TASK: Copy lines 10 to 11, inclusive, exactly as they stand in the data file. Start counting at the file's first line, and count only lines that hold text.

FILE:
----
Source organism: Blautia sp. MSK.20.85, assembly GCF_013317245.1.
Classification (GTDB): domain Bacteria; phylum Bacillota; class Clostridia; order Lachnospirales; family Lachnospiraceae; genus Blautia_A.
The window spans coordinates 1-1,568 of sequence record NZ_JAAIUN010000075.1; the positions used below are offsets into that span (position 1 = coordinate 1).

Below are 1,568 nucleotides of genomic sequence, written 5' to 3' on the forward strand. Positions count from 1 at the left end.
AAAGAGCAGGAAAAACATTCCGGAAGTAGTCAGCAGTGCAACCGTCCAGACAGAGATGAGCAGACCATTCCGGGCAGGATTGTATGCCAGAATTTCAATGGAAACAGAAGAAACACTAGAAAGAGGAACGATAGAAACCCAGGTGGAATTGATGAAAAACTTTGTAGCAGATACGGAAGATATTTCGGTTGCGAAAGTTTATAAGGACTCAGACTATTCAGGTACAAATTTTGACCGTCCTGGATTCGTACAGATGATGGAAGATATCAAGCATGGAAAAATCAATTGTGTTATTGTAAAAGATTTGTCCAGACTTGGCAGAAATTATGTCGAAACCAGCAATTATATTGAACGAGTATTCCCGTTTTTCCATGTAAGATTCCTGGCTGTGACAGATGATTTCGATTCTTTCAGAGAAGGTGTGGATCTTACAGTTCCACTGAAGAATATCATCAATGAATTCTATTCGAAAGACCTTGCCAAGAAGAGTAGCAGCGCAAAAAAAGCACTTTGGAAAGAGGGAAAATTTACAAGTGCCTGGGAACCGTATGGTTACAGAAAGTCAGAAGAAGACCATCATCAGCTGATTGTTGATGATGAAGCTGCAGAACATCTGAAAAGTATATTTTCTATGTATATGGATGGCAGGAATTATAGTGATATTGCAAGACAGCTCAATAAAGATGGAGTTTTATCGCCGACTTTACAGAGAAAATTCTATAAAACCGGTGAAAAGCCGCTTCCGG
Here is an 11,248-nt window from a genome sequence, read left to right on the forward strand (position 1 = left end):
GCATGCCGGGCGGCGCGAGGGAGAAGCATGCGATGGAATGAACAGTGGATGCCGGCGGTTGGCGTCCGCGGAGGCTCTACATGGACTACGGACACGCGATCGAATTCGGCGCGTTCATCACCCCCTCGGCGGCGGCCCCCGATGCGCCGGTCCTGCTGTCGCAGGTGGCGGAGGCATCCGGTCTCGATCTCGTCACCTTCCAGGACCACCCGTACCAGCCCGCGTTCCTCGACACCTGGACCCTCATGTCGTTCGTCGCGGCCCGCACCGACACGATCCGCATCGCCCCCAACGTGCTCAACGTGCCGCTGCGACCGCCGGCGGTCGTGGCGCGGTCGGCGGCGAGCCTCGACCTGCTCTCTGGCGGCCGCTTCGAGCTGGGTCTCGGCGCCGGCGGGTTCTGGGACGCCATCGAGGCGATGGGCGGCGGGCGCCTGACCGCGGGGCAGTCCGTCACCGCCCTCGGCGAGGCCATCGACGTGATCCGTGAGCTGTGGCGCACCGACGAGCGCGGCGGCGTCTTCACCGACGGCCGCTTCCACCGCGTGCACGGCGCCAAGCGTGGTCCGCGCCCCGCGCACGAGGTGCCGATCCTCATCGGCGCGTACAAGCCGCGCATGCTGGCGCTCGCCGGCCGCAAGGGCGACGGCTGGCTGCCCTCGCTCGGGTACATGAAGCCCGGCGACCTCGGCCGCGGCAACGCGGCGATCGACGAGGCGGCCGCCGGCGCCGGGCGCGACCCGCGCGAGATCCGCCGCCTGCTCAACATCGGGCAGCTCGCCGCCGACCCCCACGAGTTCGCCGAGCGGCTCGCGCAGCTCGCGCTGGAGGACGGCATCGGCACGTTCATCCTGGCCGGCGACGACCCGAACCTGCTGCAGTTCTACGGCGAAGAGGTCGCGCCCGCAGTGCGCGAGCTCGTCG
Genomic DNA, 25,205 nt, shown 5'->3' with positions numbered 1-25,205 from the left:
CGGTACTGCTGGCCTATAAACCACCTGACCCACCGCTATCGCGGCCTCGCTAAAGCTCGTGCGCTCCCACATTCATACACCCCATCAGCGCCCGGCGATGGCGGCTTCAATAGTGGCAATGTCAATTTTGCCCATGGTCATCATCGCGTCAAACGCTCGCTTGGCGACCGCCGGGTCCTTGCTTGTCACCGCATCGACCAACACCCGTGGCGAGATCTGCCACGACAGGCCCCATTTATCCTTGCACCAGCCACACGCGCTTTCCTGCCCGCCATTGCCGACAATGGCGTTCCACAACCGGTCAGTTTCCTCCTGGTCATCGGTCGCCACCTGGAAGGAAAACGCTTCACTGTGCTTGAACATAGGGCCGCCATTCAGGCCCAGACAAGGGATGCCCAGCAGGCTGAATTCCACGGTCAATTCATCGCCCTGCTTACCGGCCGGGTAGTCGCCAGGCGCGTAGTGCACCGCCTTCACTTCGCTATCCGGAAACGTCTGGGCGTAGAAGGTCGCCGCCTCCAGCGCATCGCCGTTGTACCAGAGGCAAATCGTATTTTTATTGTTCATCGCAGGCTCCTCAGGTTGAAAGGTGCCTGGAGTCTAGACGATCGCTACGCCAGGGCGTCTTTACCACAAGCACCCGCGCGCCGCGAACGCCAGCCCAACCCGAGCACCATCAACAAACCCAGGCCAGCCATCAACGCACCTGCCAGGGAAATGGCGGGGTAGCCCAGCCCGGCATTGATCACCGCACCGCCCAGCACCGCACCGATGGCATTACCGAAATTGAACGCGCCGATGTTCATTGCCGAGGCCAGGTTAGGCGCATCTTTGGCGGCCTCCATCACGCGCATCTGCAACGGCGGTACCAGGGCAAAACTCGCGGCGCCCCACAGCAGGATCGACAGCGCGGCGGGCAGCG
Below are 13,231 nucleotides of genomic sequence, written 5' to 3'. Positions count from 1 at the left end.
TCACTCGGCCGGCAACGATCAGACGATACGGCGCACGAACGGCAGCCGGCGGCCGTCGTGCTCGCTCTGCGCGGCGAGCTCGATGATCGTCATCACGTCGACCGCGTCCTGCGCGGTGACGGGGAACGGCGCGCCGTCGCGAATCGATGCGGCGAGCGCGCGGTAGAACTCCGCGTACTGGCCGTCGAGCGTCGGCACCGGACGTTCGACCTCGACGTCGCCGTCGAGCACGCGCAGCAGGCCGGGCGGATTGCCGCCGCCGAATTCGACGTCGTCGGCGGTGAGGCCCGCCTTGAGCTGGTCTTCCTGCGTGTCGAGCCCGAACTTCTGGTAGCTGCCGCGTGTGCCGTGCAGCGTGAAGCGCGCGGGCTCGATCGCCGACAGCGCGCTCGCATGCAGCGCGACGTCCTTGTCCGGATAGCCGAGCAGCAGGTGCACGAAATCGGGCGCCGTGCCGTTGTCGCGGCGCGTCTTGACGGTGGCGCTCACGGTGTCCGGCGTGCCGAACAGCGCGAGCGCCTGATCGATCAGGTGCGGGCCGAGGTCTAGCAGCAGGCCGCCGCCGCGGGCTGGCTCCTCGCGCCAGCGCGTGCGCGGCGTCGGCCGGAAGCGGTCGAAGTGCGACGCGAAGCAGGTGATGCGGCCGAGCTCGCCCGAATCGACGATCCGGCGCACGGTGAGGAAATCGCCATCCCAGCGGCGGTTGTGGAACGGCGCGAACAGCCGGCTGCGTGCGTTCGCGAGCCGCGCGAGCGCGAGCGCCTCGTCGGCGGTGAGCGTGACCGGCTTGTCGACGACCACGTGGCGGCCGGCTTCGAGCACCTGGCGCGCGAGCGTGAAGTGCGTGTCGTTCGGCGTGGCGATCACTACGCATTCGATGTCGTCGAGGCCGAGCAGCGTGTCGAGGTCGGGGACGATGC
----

Below are 13,231 nucleotides of genomic sequence, written 5' to 3'. Positions count from 1 at the left end.
TCACTCGGCCGGCAACGATCAGACGATACGGCGCACGAACGGCAGCCGGCGGCCGTCGTGCTCGCTCTGCGCGGCGAGCTCGATGATCGTCATCACGTCGACCGCGTCCTGCGCGGTGACGGGGAACGGCGCGCCGTCGCGAATCGATGCGGCGAGCGCGCGGTAGAACTCCGCGTACTGGCCGTCGAGCGTCGGCACCGGACGTTCGACCTCGACGTCGCCGTCGAGCACGCGCAGCAGGCCGGGCGGATTGCCGCCGCCGAATTCGACGTCGTCGGCGGTGAGGCCCGCCTTGAGCTGGTCTTCCTGCGTGTCGAGCCCGAACTTCTGGTAGCTGCCGCGTGTGCCGTGCAGCGTGAAGCGCGCGGGCTCGATCGCCGACAGCGCGCTCGCATGCAGCGCGACGTCCTTGTCCGGATAGCCGAGCAGCAGGTGCACGAAATCGGGCGCCGTGCCGTTGTCGCGGCGCGTCTTGACGGTGGCGCTCACGGTGTCCGGCGTGCCGAACAGCGCGAGCGCCTGATCGATCAGGTGCGGGCCGAGGTCTAGCAGCAGGCCGCCGCCGCGGGCTGGCTCCTCGCGCCAGCGCGTGCGCGGCGTCGGCCGGAAGCGGTCGAAGTGCGACGCGAAGCAGGTGATGCGGCCGAGCTCGCCCGAATCGACGATCCGGCGCACGGTGAGGAAATCGCCATCCCAGCGGCGGTTGTGGAACGGCGCGAACAGCCGGCTGCGTGCGTTCGCGAGCCGCGCGAGCGCGAGCGCCTCGTCGGCGGTGAGCGTGACCGGCTTGTCGACGACCACGTGGCGGCCGGCTTCGAGCACCTGGCGCGCGAGCGTGAAGTGCGTGTCGTTCGGCGTGGCGATCACTACGCATTCGATGTCGTCGAGGCCGAGCAGCGTGTCGAGGTCGGGGACGATGC